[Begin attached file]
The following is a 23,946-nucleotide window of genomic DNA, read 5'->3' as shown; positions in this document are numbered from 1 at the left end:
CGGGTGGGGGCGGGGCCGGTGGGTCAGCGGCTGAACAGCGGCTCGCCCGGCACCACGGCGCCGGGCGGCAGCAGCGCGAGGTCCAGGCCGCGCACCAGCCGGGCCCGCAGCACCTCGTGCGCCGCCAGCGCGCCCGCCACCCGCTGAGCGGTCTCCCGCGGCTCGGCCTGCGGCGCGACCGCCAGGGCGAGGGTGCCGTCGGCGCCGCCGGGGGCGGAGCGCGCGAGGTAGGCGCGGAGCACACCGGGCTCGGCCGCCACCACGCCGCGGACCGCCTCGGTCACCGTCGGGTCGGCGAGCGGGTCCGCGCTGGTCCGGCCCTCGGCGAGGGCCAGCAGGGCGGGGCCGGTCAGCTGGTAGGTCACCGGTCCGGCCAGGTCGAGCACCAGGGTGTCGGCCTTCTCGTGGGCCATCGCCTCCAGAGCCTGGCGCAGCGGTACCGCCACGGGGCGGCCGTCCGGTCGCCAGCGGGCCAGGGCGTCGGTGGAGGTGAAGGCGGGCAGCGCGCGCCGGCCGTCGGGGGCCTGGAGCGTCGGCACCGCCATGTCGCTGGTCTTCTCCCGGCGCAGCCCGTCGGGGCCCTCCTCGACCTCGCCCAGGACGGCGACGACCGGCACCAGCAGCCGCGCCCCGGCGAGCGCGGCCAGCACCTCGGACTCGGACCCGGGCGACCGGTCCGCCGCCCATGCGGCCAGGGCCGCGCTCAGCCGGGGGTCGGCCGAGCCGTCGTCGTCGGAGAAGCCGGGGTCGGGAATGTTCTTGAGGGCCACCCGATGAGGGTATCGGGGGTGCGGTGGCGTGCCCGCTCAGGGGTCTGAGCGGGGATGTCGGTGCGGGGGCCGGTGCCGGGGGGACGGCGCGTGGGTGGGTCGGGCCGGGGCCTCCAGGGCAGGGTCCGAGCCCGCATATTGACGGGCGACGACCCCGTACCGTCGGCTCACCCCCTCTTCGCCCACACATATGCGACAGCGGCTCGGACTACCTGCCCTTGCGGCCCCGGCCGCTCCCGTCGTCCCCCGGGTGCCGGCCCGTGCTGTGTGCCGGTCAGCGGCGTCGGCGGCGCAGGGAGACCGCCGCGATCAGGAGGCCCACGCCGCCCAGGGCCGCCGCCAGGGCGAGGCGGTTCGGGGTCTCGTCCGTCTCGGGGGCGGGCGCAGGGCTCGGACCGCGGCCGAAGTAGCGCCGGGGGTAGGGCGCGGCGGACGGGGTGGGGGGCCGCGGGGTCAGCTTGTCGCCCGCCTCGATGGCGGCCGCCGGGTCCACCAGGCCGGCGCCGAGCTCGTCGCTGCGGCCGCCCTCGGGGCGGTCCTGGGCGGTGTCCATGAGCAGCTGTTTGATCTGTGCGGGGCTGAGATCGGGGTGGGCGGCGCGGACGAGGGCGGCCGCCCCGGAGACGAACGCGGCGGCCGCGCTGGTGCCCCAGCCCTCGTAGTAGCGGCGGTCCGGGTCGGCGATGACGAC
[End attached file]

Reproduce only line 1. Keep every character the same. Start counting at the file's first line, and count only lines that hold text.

The following is a 23,946-nucleotide window of genomic DNA, read 5'->3' as shown; positions in this document are numbered from 1 at the left end: